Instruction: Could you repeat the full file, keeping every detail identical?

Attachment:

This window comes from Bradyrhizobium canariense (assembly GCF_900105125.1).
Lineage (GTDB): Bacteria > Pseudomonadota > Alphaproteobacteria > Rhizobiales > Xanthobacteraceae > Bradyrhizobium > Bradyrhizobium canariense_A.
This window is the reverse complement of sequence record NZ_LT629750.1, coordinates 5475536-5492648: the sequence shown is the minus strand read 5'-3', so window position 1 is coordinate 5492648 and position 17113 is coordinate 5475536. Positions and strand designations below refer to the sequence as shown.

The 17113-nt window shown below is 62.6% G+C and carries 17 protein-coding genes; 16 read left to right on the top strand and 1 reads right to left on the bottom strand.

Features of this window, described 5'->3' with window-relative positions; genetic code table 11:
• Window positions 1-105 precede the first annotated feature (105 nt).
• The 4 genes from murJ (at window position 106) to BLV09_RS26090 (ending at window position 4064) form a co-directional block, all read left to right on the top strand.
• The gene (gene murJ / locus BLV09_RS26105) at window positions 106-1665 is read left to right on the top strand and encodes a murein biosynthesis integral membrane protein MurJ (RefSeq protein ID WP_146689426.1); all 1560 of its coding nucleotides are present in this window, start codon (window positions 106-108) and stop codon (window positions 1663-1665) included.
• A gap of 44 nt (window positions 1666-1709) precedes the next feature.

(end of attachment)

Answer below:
This window comes from Bradyrhizobium canariense (assembly GCF_900105125.1).
Lineage (GTDB): Bacteria > Pseudomonadota > Alphaproteobacteria > Rhizobiales > Xanthobacteraceae > Bradyrhizobium > Bradyrhizobium canariense_A.
This window is the reverse complement of sequence record NZ_LT629750.1, coordinates 5475536-5492648: the sequence shown is the minus strand read 5'-3', so window position 1 is coordinate 5492648 and position 17113 is coordinate 5475536. Positions and strand designations below refer to the sequence as shown.

The 17113-nt window shown below is 62.6% G+C and carries 17 protein-coding genes; 16 read left to right on the top strand and 1 reads right to left on the bottom strand.

Features of this window, described 5'->3' with window-relative positions; genetic code table 11:
• Window positions 1-105 precede the first annotated feature (105 nt).
• The 4 genes from murJ (at window position 106) to BLV09_RS26090 (ending at window position 4064) form a co-directional block, all read left to right on the top strand.
• The gene (gene murJ / locus BLV09_RS26105) at window positions 106-1665 is read left to right on the top strand and encodes a murein biosynthesis integral membrane protein MurJ (RefSeq protein ID WP_146689426.1); all 1560 of its coding nucleotides are present in this window, start codon (window positions 106-108) and stop codon (window positions 1663-1665) included.
• A gap of 44 nt (window positions 1666-1709) precedes the next feature.